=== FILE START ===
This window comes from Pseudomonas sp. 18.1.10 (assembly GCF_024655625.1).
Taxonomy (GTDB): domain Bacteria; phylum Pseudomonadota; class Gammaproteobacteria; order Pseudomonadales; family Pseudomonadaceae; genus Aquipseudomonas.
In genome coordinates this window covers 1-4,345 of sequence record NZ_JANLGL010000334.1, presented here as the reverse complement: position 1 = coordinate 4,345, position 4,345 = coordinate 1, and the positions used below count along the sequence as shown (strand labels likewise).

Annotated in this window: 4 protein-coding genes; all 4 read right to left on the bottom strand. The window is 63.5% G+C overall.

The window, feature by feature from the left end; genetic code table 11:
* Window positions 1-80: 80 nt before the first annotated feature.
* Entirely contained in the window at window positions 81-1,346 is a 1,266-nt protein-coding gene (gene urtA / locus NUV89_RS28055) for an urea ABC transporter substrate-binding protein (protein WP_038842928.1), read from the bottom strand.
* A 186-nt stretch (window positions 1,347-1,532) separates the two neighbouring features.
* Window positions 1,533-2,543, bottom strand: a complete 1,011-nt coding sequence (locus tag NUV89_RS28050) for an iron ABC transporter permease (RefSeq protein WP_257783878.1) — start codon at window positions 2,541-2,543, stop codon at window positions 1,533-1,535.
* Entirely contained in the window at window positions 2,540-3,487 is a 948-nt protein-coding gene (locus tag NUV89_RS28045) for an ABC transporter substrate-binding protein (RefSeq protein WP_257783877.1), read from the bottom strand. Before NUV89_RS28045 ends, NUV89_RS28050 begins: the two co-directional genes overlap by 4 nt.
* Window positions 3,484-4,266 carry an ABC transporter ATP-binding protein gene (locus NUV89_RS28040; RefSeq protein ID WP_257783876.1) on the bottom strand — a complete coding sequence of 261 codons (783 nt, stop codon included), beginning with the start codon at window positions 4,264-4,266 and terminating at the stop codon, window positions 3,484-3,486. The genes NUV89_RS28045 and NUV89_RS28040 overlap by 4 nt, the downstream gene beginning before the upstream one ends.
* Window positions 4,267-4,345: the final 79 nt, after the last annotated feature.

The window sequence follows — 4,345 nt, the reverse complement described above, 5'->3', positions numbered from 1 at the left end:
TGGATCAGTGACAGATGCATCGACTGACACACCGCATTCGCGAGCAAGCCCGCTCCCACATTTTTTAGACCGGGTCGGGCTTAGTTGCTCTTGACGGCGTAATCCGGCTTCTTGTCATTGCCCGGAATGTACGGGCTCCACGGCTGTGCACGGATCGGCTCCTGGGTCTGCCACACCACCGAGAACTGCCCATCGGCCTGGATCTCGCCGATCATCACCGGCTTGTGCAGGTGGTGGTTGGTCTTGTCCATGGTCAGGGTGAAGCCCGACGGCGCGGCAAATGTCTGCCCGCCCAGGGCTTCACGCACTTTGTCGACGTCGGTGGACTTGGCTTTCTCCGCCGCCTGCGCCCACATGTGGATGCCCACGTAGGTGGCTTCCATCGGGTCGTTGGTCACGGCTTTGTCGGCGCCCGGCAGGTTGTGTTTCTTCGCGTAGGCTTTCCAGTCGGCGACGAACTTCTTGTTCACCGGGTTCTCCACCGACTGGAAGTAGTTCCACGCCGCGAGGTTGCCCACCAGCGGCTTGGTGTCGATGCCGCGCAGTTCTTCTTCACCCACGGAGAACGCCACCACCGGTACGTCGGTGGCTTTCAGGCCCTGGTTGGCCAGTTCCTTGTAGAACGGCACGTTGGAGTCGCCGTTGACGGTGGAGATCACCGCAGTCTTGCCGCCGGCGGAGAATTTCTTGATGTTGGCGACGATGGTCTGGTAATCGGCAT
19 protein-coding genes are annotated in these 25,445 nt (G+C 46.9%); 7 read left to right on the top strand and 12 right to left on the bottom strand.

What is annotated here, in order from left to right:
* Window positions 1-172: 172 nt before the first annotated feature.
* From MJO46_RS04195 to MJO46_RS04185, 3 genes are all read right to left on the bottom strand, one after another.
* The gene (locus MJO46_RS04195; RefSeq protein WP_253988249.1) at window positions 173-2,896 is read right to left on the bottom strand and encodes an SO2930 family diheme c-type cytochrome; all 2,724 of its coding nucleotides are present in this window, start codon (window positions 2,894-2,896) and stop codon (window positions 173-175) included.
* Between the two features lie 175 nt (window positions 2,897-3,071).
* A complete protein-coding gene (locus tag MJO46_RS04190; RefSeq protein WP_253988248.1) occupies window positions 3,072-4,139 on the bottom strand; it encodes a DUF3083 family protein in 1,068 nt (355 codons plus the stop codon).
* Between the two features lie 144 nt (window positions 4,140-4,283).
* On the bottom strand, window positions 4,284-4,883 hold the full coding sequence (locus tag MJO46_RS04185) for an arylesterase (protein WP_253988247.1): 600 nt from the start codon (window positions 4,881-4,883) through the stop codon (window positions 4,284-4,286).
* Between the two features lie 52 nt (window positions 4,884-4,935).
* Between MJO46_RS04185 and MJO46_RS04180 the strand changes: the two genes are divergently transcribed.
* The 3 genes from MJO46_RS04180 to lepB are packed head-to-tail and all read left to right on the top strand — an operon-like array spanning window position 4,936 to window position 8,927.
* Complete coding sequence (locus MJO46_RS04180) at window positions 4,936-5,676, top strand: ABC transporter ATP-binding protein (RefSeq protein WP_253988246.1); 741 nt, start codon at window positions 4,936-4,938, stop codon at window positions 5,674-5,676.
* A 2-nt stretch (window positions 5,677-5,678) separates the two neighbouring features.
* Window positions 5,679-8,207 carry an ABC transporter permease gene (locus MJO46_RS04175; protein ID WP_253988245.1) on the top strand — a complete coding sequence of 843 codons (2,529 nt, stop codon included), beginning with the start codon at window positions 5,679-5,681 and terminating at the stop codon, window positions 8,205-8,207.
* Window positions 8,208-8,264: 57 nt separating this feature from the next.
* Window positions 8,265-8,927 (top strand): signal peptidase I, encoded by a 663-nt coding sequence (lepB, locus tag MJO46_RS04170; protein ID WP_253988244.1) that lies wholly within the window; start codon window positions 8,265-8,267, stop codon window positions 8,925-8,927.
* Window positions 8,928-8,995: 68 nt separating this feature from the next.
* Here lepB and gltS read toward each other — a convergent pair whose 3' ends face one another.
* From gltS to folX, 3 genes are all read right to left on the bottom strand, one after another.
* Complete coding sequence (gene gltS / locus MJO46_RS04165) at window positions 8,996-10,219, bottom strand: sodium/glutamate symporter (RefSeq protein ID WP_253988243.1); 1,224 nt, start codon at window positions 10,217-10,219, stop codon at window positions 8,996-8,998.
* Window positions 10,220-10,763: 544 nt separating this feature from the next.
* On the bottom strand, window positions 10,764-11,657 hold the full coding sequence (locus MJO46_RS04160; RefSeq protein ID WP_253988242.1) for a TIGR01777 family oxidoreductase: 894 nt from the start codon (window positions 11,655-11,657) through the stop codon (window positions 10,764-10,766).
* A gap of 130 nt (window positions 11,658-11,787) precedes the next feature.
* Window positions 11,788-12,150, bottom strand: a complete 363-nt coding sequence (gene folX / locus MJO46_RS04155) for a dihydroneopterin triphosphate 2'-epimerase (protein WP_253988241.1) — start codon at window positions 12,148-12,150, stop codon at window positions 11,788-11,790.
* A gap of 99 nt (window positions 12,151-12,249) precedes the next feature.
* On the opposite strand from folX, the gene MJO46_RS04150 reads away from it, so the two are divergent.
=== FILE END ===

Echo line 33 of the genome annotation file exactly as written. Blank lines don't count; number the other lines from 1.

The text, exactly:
* Here lepB and gltS read toward each other — a convergent pair whose 3' ends face one another.